On April 9, 2003, Baghdad fell to coalition forces.
Exactly twenty years later, we’re looking back at reporting from the time in order to gain a greater understanding of the significance of this event.
The fall of Baghdad to US troops was almost unchallenged. Saddam Hussein and his government had already fled, wanting to avoid witnessing the regime’s defeat in the capital and their certain capture and detainment by the enemy. There are many symbolic moments that encapsulate the fall of Baghdad to Western audiences, but none are more recognisable that the felling of Hussein’s statue in Firdouz Square. Video footage of the Iraqi people destroying the statue is available via The Guardian here.
This act of iconoclasm– the destruction of images for political or religious reasons – still has resonance today. During 2020, Edward Colston’s statue was thrown into Bristol Harbour in protest of his involvement in – and profit from – the slave trade. Much like placing a statue, the tearing down of Hussein in Firdouz Square represented:
This story, the coalition hoped, was a story of democracy, freedom and hope for the people of Iraq who were now free of Hussein.
As the video linked above demonstrates, the citizens of Baghdad involved in the toppling were eager and excited to involve themselves in the country’s symbolic ‘liberation’. This feeling is also suggested in some of the sources in our archive, links to which can be found below.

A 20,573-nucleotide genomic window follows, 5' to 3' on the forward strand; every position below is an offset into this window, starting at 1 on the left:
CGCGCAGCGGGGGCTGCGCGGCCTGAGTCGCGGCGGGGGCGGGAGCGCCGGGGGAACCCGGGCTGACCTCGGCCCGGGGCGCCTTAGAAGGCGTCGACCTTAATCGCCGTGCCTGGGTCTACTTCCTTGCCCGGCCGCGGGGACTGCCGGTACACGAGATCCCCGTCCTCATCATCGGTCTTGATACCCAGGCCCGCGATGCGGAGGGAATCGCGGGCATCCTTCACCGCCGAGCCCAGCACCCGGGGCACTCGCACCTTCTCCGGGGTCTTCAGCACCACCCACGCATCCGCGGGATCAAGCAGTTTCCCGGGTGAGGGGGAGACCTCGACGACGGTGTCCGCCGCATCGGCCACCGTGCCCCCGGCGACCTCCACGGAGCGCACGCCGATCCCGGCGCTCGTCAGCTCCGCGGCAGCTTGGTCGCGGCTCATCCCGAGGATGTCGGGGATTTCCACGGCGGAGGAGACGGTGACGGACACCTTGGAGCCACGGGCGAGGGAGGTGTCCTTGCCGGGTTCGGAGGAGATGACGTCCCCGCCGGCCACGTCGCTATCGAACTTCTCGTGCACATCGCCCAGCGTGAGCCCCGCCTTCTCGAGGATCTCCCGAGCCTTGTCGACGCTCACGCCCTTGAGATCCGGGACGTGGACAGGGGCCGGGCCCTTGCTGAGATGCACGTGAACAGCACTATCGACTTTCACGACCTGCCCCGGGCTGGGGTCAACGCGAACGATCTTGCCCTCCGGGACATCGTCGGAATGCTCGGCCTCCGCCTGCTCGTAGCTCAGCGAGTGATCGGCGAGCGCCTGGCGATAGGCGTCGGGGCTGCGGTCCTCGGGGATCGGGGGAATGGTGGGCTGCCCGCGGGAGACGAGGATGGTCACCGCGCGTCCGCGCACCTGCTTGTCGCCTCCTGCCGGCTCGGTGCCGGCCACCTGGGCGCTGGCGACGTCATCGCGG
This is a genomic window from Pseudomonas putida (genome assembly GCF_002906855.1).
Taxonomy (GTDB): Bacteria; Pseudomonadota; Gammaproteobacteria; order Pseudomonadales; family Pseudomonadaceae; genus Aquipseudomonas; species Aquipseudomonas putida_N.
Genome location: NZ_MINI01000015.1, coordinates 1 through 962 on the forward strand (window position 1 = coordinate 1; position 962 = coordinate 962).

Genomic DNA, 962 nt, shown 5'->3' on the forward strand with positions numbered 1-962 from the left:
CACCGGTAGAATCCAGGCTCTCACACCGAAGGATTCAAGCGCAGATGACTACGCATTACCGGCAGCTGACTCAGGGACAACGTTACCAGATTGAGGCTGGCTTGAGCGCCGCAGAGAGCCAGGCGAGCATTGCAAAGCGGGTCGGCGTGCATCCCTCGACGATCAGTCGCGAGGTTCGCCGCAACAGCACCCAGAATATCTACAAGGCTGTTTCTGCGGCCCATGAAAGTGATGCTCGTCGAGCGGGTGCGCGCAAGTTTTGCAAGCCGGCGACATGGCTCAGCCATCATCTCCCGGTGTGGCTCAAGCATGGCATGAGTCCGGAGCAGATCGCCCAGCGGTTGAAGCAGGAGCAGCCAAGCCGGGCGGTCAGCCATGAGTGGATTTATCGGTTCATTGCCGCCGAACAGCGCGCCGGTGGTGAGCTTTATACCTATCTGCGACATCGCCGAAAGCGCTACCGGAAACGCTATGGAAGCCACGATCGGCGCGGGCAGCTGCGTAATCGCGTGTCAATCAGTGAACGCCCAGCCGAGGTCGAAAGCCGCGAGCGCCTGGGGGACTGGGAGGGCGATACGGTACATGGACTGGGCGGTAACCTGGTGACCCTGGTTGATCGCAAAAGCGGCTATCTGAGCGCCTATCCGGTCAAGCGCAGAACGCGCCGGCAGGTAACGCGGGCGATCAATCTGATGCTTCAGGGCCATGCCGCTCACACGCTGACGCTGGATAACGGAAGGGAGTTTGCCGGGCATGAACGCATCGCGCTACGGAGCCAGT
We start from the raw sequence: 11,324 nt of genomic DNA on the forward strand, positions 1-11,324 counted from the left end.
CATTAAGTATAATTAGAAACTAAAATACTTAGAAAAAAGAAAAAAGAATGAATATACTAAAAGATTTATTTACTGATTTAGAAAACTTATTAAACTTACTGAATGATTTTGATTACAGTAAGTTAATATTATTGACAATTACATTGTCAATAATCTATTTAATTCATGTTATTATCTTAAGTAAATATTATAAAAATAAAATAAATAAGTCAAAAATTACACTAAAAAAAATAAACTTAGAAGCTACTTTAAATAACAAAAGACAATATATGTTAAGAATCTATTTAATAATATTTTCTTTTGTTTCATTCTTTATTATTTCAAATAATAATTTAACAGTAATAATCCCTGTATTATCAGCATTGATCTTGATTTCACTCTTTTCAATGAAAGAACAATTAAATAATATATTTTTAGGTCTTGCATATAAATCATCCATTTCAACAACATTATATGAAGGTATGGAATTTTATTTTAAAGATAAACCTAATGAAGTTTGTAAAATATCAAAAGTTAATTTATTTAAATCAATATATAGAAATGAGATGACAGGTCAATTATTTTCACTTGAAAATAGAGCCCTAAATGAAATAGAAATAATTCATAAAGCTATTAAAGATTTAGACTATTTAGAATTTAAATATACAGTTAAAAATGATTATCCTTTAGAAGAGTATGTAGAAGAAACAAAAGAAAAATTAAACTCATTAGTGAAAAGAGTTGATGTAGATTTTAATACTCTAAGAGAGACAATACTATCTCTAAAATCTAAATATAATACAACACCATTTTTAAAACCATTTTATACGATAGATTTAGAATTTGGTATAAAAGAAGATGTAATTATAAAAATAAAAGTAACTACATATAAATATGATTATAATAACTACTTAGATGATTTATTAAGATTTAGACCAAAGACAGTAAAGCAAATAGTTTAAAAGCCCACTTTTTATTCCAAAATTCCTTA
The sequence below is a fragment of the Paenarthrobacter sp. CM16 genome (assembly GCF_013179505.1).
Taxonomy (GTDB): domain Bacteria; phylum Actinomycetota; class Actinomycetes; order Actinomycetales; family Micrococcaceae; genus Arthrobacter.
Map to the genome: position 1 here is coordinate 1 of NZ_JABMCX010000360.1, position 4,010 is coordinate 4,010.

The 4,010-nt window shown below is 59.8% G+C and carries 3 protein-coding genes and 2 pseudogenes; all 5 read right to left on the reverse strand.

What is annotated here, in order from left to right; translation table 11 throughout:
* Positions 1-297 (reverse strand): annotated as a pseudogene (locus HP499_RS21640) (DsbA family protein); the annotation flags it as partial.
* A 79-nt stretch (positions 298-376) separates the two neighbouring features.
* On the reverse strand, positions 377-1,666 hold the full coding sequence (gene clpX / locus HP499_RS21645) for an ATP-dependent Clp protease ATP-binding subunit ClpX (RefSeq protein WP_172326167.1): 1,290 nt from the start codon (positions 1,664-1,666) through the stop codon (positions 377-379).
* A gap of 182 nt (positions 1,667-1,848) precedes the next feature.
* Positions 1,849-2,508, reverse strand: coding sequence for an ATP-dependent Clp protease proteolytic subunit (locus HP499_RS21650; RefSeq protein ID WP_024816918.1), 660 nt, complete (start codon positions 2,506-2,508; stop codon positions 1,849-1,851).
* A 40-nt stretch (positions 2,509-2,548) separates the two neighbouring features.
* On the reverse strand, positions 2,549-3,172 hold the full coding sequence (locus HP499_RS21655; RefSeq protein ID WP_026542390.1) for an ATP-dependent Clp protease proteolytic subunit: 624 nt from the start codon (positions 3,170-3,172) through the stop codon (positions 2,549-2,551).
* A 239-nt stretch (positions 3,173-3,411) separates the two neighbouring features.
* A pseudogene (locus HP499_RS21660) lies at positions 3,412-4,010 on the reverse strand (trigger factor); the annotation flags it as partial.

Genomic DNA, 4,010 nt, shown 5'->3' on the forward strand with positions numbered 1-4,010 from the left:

See our archive for insights into the Iraqi reactions post-invasion:
However, such success in Baghdad, whilst historically important, cannot distract from pressing issues that the coalition faced state-wide in Iraq during the early months of the invasion.
Firstly, heavily militarised zones such as Baghdad quickly became too dangerous for humanitarian and non-government organisations to work in. This made implementing post-war reconstruction and ensuring people’s access to clean water, food, and medical assistance extremely difficult.
You can access sources on how the coalition dealt with Iraq’s humanitarian crisis through our exhibit.
Secondly, the Western strategy for long-term Iraqi state-building was yet to be fully established and faced criticism from domestic and international circles. Whilst support for Baghdad’s ‘liberation’ was strong in some groups, many Iraqis remained concerned about the coalition’s motives and their ability to stabilise Iraq socially, politically, and economically. Reconstruction would be costly, time consuming and politically challenging – you can read more about this in the sources linked below – with its concurrent involvement.
For some groups, the liberation of Baghdad was a significant step in the process of the Iraqi people reaching liberation from the control of the Hussein’s regime. For others, it raised questions about the violence of the Western-led regime change. It also prompted concerns for the future of the Iraqi population; once domestic political instability fed into nascent extremism – feelings that had been nurtured since the end of the Cold War – they would be the group that suffered most.